IGS nucleotide sequence

    A fragment of 1725 nucleotides of O. peduncularis IGS was sequenced (GenBank accession: AY 356350) because it includes the region that revealed the characteristic ladder pattern using probe d (Figure 1) in Southern blot experiments in O. peduncularis, in O. tabaconasensis and in O. aff. villosula species (Figure 5). Comparison of this sequence with other similar sequences deposited in Genbank showed that although there is very low holomogy with the IGS sequences of other plants, some short conserved motifs could be identified. These motifs (CTTTT, CCCTCCC, TGAAAAT and its variant GAAAAT) probably represent regulatory elements required for transcription initiation and termination processes (Jeandroz et al. 1996; Volkov et al. 1996; Volkov et al. 1999b; Fernández et al. 2000). Interestingly, comparative sequence analysis of the 5’ and 3’ IGS extremes of this and the rest of the Oxalis species studied here revealed a relatively high degree of conservation since sequence homology ranged from 90 to 92.5% (not shown). Thus, as previously reported for other species, the highly polymorphic characteristic of this region was mainly based on the variable numbers of tandem repeats. Three kinds of tandem repeat elements could be defined as characteristic of Oxalis peduncularis: the A repeat type, a 62 bp element present two times between the 1000 and 1130 positions of the cloned fragment; the B repeat type, a 62 bp element repeated seven times between positions 1301 and 1725 and the C repeat, which was a subrepeat of 31 bp contained within the B repeat type (Table 2 and Figure 8). As happens in other systems, these repeated motifs were not always identical. In this context, the most interesting one was the motif of B type repeats which showed Eco RI restriction endonuclease site polymorphism. The alignment of B repeats is shown in Figure 8 IV. Presence of an EcoRI site in one of the repeats is marked and its deficiency due to one nucleotide mutation is pointed out in the other repeats.


    RFLP analysis of general rDNA organization in Oxalis (O. oblongiformis, O. peduncularis, O. tabaconasensis, O. aff. villosula and O. tuberosa) shows that they share the same general organization found in many plants species, particularly the location of BamHI, EcoRI and EcoRV restriction endonuclease sites found here are essentially as those found in other species (see Doyle and Beachy, 1985; Rogers and Bendich, 1987; Zimmer, 1988; Crisci et al. 1990; Lakshmikumaran et al. 1994; Warpeha et al. 1998; Bhagwat et al. 2001; Pillay and Kenny, 2006, for some examples).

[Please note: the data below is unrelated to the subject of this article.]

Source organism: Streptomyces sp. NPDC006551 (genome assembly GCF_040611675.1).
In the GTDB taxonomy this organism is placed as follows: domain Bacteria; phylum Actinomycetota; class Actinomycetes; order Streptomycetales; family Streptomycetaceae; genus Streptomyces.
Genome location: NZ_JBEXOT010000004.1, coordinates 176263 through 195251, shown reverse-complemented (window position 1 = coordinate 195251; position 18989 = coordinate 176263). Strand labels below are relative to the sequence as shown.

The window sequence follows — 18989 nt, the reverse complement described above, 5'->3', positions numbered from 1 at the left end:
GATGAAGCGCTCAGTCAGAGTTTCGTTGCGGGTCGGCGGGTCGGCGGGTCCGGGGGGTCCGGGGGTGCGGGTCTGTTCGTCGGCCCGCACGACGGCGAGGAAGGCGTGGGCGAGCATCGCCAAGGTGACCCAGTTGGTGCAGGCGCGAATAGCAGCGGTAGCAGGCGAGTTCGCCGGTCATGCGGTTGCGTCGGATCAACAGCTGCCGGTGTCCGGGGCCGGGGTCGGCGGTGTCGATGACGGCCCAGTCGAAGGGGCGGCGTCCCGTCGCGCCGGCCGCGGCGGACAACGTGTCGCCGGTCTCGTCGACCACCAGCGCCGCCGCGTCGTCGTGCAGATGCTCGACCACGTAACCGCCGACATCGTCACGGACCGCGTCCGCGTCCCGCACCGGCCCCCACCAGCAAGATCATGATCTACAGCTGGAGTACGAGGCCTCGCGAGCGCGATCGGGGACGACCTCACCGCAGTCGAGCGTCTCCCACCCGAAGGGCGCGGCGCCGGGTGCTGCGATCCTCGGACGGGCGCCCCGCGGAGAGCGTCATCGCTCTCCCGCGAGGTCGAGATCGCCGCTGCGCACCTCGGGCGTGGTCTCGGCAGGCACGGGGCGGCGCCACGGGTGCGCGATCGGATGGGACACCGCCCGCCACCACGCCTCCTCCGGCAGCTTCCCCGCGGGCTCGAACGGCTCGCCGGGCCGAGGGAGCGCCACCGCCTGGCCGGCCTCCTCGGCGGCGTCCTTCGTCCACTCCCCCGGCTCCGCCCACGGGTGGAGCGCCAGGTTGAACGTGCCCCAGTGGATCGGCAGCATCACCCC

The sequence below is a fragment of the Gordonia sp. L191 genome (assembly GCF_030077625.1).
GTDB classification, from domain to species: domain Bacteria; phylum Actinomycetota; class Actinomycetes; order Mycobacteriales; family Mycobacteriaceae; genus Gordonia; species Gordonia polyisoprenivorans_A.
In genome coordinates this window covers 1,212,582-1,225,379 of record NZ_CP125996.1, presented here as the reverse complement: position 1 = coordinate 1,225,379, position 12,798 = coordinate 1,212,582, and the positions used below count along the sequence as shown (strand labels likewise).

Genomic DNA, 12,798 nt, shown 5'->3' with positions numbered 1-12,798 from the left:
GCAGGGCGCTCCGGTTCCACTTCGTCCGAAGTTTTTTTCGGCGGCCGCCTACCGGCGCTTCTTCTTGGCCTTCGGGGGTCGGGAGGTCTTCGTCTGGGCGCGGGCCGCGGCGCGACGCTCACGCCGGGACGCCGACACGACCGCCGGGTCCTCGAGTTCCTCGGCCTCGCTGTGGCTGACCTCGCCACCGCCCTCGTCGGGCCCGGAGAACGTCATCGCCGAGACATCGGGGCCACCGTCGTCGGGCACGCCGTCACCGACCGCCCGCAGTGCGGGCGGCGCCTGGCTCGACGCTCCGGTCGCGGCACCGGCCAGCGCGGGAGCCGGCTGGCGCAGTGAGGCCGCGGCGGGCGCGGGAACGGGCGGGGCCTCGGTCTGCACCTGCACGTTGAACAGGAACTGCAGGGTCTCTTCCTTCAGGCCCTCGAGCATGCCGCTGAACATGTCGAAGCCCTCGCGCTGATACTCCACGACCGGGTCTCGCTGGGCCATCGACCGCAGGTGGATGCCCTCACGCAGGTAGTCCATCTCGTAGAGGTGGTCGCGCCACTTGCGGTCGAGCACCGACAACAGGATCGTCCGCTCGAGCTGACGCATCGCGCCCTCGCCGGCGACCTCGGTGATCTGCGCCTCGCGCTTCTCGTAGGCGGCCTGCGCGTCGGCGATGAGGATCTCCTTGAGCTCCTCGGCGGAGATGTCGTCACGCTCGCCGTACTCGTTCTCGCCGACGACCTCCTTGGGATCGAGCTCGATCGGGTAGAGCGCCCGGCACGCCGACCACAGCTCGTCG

Restriction site mapping organization of the transcribed rDNA unit of O. tuberosa is very similar to O. oblongiformis and both species differ from the others particularly when mapping EcoRI restriction endonuclease sites within the 3’ region of the 25S ribosomal gene. The precise analysis was difficult due to heterogeneity in rDNA repetition unit composition due to variation of EcoRI sites in O. peduncularis, O. aff. villosula and O. tabaconanensis (Figure 2 and Figure 3). This reminds similar observations reported in Solanum (Borisjuk et al. 1994) and in Lycopersicom esculentum (Kiss et al. 1989) where it was proposed the occurrence of methylation. Methylation is a matter of discussion for some authors (Cluster et al. 1996) and other explanations were proposed, i.e. in Solanum Harding (1991) proposed a deletion/insertion of a 100/150 bp near the 3’ end of the 25S. From the data shown in Oxalis, it is not possible to decide between these two hypotheses, but having in mind that gene conversion is one of the mechanisms proposed for the homogenization process and that it depends on the methylation degree (Lim, 2000), our results would probably agree with the methylation hypothesis. In any case, these results suggest that gene conversion has not homogenised repeat length in Oxalis peduncularis, O. aff. villosula and O. tabaconanensis.

    Despite this general organization similarity to other plant species, specificities are also clear, particularly when mapping EcoRI restriction endonuclease sites within the IGS region. Interspecies homology comparison between spacer regions located between rDNA coding regions show extensive sequence divergence compared to the conserved coding regions. The presence of tandem subrepeats in IGS organization is a common feature in different plant species. However the length, the sequence and the structure vary between species (Appels and Dvorak, 1982; May and Appels, 1987; Rocheford et al. 1990; Jeandroz et al. 1996; Warpeha et al. 1998; Fernández et al. 2000; Gupta et al. 2002, for some examples). RFLP analysis after IGS region hybridization after EcoRI digestion revealed a ladder pattern in the diploid species and poliploid species (except in O. oblongiformis). While in the diploid species the ladder consists in multiples of about 170 bp (160-180 bp), in the octoploid, the bands differ in 200 bp multiples (190-210 bp), suggesting a different evolution process of the IGS sequences. Although O. oblongiformis failed to show the ladder pattern after EcoRI digestion, cross hybridization experiments using the 5’ end of IGS as probe revealed identical Southern banding patterns. Thus, in spite of the fact that O. oblongiformis lacks EcoRI sites in the IGS, its sequence ought to be very similar to the rest of the diploid species. In conclusion, the absence of EcoRI sites does not mean the absence of the subrepeats.